So much for Equal Employment Opportunities. During two years of Christchurch labourer work, I found lip-service was paid to OSH, but in reality most of the labouring jobs I did were hazardous. Labourers paid a high price in injuries for low wages. Two of my left-hand fingers where scarred for life, when skin was sliced off by bakery machinery. I developed a frozen shoulder while lugging boxes, and worked with a sore back and frozen shoulder for months. Those injuries had nothing to do with my deafness, and only healed after I left the bakery, which was also sneaky about health requirements. Before a health inspector arrived, there was frantic cleaning, and a huge stack of grimy bakery -trays was plastic-wrapped on a pallet, and hidden in a warehouse, so new trays could impress the inspector.

When I asked the job agent for a list of jobs for deaf people, according to Health and Safety in Employment Act requirements, she advised me to contact an Auckland Human Rights organization. I never heard from her again. I found NZ bosses, bureaucrats and job agents often quoted legislation, but never questioned morality of the laws they quoted.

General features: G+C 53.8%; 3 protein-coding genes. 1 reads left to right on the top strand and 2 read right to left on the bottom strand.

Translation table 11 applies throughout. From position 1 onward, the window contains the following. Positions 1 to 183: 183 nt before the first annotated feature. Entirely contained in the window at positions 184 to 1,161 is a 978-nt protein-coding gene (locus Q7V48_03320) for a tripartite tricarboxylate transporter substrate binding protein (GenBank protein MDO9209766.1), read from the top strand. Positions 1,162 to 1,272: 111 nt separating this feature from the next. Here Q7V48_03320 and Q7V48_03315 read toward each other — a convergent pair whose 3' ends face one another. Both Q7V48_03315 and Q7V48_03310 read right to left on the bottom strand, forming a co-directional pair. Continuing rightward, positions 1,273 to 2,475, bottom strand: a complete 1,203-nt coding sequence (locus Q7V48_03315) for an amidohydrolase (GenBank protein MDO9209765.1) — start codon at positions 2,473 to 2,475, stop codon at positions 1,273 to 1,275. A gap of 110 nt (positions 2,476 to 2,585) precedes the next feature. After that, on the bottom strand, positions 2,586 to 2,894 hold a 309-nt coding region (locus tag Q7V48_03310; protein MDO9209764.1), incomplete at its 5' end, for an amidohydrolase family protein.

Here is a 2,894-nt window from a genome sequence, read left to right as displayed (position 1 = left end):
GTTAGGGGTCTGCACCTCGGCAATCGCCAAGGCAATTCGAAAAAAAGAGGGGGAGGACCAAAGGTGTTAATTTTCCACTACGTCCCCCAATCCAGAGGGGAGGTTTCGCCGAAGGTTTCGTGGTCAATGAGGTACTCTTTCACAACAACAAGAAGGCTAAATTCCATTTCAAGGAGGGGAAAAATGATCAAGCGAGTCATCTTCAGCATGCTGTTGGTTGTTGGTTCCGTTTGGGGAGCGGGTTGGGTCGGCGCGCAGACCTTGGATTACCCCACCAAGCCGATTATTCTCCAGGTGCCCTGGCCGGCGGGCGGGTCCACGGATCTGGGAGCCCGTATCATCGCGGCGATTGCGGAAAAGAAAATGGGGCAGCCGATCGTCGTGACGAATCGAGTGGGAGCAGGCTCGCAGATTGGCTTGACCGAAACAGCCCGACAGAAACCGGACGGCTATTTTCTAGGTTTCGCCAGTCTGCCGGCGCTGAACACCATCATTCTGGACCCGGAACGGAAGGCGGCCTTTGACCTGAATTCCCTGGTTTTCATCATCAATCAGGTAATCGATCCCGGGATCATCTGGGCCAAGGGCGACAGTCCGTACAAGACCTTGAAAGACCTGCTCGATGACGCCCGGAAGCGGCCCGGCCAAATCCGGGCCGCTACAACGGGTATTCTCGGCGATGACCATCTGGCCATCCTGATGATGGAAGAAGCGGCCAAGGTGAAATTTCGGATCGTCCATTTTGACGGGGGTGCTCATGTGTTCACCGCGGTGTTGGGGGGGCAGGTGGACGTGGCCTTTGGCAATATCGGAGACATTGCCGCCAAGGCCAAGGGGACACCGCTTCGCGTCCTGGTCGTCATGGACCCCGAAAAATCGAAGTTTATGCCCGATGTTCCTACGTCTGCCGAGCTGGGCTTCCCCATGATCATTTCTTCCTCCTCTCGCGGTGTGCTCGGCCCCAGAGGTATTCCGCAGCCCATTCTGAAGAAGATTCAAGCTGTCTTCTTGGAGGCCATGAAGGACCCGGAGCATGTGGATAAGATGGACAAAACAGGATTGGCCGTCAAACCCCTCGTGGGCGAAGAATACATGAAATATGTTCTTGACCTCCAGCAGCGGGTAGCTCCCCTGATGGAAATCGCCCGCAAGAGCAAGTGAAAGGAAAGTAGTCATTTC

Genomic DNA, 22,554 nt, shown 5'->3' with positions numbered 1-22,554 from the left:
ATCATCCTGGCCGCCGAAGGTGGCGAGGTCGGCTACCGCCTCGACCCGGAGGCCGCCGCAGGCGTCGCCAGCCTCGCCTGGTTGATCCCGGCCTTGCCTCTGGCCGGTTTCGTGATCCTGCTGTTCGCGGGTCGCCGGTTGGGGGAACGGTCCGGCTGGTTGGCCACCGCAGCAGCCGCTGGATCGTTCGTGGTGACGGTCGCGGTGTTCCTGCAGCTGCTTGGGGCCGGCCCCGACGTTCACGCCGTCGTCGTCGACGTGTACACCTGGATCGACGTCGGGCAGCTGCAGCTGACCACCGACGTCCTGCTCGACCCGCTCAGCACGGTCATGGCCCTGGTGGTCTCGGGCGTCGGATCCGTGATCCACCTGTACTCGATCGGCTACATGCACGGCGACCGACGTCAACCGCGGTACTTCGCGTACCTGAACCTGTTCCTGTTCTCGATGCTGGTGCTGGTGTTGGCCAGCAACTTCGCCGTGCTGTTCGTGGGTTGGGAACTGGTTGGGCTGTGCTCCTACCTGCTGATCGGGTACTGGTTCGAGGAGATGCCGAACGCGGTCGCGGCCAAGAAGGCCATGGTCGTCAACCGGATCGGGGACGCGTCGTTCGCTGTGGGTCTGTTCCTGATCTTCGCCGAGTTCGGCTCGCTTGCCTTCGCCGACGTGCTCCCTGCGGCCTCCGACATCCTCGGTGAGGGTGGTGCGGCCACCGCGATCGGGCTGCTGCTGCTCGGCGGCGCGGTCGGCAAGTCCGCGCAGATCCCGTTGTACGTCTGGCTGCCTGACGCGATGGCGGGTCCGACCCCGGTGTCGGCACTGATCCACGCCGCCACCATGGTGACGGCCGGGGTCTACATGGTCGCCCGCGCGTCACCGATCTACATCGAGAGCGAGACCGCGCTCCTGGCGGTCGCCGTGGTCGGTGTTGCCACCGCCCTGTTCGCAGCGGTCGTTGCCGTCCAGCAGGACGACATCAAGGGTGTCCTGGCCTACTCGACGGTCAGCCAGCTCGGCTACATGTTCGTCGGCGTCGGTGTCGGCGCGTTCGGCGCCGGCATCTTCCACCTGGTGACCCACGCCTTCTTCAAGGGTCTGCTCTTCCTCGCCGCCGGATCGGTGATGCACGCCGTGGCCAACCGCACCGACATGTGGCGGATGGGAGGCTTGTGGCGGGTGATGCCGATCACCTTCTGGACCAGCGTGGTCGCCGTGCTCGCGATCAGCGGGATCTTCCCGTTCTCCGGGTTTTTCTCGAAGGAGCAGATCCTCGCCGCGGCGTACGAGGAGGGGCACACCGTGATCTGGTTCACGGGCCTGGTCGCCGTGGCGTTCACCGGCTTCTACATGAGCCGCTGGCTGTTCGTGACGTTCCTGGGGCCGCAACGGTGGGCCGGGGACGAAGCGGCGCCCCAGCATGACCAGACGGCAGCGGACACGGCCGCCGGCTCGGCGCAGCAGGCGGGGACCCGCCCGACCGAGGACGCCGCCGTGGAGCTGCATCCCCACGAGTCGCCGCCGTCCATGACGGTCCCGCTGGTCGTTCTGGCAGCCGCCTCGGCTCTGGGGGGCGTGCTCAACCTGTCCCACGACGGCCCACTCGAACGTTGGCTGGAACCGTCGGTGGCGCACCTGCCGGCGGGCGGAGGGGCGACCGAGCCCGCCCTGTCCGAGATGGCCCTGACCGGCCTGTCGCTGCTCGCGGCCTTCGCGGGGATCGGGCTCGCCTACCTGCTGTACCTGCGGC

Augean Mushrooms employed me as a chargehand to supervise a weekend pre-packer team, as well as pack mushrooms with a week pre-packer team. Campestris, who'd interviewed me, offered no chargehand wage, just hourly packer pay.

The faster we packed during the week, the sooner we finished, and the less we were paid. The weekend team, mainly Filipinas, an Egyptian engineer, a Shangai Chinaman and I worked slowly, and earned more money. Campestris said, "You'll replace the Filipina chargehand to improve productivity?" Rotten Employment Relations, as the Filipina chargehand worked alongside me.

One lunchbreak, a union leader talked to the weekend team about productivity. Campestris folded his arms and compared productivity of the weekend team with the week team. He expected me to feel guilty about slowness of the weekend team, and expected me to dob in the Filipina chargehand, for a pay problem of his own making.

Like the bakery, Augean Mushrooms exploited foreign workers. Most weekend pickers and packers were Asian or African immigrants and refugees, including some Pakeha, Maori and me: our hands in horseshit, which stained the concrete floor black. Mostly Pakeha worked during the week. After a month I left. I was burnt out. When I met Campestris again at Hornby mall, he avoided eye contact.